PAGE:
BY: KIMBERLY ALSUP
The Hate You Give is based on the New York Times Best Selling Novel by Angie Thomas. The story focuses on Starr (Amandla Stenberg) who witnesses the fatal shooting of her childhood best friend Khalil at the hands of a nervous White police officer that mistakes a hairbrush for a gun. Now, Starr faces pressures from all sides of the community urging her to step up. She must find her voice and stand up for what’s right.
As protests around the killing mount, Starr slowly embraces activism. Enrolled at a predominately white private school, Starr tells the audience early on that she’s used to essentially splitting her personality in two, playing the non-threatening black girl around her white friends and then code-switching, with some awkwardness, back home in Garden Heights. Khalil’s death puts those two selves into conflict, and Stenberg beautifully plays that evolution, a girl whose carefully constructed notion of “normal” has been upended.
This story comes at a time where we are in a place where senseless killings at the hands of the police are so relevant. This teen is faced with a huge responsibility, what do you do when you know that you need to fight for the rights of your friend? What do you do when your parents and those close to you don’t want you to stand up because of the climate and you can be a statistic yourself? So many decisions for Starr to contemplate. What would you do in this situation? This powerful movie takes us on an emotional journey of finding your voice and standing for what is right regardless of what people may say.
Amandla Stenberg who people were not sure she was right for the role due to her light skin. The cover of the book shows a dark-skinned girl, so that is what everyone was envisioning in casting. But, she gives a breakout performance and proves them all wrong.
“Over the past year I’ve heard concerns from my community around my casting as Starr in The Hate U Give and I want those who are worried to know they are seen and heard. Something that I love most about the black community is the accountability and expectation for greatness and consciousness that we maintain. I hope Angie’s perspective can alleviate those concerns, though I don’t expect it to address the age-old conundrum of colorism and I’m glad this conversation is being opened up. The lack of diversity within the black girl representation we’re finally getting is apparent and it’s NOT ENOUGH, and I understand my role in the quest for onscreen diversity and the sensitivity I must have towards the colorism that I do not experience. Do I aim to represent all black girls? Hell nah! Do I expect all black girls to feel represented by me? Absolutely not. We encompass a beautiful and expansive plethora of experiences, identities, and shades and it would be ridiculous to assume that I should or could represent all of us. I want my sisters to know I navigate my industry with an acute awareness of how my accessibility contributes to the representation I am granted. I do so with a vigilance concerning the commodification of blackness and not taking up space that doesn’t belong to me. My biggest hope is that this precarious game of give and take we play with the historically white institution of Hollywood for the sake of representation can only lead to the diversity we want and deserve. I want to see my mama on screen. And my niece. I want to see my friends, my peers… and all those who have given me the blessing of their support. Let’s continue to demand depictions that don’t placate European beauty standards. And after all, this if you still don’t mess with the casting, hey, that’s your prerogative! But let’s show up to THUG for BLM, for rich and profound portrayals of contemporary black experience, for exploration of the nuance of bias, for black girl realness , for family, for gun control, for speaking up and out, for Philando, Tamir, Eric, Michael, Sandra and all the black lives that have been taken for no reason.” –Amandla Stenberg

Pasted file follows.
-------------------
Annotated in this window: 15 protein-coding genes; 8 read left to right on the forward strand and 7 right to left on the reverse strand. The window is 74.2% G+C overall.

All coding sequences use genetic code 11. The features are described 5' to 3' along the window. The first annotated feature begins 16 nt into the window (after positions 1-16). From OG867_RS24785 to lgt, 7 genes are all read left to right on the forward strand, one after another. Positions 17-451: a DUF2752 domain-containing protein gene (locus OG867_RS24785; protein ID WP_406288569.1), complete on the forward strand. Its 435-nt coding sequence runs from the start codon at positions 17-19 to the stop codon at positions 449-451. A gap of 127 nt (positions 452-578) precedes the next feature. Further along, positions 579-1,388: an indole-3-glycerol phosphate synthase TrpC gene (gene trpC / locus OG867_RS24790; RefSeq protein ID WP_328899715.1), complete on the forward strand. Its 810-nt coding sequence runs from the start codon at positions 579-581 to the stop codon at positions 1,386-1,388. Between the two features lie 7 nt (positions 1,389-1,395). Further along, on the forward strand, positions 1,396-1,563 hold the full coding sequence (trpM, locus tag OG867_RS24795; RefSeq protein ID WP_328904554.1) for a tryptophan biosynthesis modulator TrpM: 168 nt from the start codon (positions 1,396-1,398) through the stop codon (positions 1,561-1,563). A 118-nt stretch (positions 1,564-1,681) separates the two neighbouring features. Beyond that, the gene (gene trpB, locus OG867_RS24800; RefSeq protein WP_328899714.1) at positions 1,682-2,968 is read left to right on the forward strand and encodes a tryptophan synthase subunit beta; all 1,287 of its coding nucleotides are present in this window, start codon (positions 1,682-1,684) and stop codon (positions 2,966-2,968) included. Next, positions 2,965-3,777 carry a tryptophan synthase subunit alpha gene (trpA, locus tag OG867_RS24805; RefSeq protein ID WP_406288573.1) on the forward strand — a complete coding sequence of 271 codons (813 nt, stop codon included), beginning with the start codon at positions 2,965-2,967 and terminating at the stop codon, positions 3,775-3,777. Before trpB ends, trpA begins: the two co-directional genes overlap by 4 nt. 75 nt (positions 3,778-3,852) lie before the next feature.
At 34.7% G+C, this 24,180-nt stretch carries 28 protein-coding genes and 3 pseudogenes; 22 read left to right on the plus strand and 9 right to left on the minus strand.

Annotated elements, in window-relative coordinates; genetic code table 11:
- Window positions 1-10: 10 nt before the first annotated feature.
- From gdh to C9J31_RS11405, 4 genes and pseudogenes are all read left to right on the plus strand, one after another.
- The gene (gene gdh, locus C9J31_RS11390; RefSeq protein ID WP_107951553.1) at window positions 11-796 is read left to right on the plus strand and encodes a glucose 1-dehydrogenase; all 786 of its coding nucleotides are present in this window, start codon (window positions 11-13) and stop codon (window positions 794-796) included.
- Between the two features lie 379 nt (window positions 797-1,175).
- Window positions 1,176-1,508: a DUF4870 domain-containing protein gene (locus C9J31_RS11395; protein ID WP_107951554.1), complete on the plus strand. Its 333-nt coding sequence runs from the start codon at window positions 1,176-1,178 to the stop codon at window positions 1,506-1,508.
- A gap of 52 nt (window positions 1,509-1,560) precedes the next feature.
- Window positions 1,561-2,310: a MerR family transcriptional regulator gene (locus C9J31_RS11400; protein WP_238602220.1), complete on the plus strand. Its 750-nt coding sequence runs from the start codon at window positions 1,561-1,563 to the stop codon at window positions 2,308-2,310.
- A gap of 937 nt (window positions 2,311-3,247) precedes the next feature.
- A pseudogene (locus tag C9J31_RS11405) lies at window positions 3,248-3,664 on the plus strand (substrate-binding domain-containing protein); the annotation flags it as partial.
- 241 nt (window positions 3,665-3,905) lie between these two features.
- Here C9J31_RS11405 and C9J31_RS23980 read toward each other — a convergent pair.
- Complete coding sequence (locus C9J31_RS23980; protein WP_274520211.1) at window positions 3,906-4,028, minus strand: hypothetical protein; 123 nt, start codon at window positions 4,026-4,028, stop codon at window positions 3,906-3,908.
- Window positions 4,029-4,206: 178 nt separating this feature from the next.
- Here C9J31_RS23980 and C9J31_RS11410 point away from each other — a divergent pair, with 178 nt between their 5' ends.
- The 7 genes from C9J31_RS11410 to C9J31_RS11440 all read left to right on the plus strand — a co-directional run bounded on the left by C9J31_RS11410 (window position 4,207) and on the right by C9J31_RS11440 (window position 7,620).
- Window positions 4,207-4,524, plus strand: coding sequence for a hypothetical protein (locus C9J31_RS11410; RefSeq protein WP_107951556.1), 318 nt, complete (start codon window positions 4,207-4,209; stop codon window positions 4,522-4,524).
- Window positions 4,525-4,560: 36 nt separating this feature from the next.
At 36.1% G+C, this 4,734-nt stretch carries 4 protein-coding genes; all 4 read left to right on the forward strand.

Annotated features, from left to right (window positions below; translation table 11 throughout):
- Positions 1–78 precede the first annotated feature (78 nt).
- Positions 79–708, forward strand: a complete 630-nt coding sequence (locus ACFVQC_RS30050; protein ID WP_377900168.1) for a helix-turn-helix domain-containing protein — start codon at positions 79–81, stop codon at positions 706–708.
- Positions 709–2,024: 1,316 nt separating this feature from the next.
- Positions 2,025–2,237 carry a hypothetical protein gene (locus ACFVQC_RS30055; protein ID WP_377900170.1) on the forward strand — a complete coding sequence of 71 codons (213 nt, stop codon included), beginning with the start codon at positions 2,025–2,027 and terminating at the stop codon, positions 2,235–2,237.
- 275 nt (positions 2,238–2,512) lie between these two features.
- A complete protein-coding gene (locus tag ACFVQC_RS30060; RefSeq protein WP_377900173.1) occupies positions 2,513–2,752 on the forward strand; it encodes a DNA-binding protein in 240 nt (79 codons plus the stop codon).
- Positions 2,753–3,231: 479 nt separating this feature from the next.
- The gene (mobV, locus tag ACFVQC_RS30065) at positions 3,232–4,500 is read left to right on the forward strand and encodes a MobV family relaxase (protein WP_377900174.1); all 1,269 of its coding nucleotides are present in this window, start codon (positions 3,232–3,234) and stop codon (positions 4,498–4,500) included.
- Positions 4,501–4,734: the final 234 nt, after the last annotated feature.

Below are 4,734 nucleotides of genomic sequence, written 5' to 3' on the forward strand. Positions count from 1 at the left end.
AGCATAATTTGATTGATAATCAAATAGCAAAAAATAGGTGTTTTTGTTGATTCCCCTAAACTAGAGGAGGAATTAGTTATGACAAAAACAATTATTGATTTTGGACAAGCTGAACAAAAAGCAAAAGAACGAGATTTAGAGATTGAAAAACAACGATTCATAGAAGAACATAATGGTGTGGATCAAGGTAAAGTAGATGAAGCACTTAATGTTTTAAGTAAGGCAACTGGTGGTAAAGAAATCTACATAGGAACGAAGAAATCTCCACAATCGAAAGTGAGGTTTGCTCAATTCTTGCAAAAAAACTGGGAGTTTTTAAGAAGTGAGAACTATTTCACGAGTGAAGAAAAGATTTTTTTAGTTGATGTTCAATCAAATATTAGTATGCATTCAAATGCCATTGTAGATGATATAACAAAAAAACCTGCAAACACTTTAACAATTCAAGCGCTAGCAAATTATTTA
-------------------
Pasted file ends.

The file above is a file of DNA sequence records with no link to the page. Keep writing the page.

In select theatres on October 5 and nationwide on October 19. Check your area for showtimes.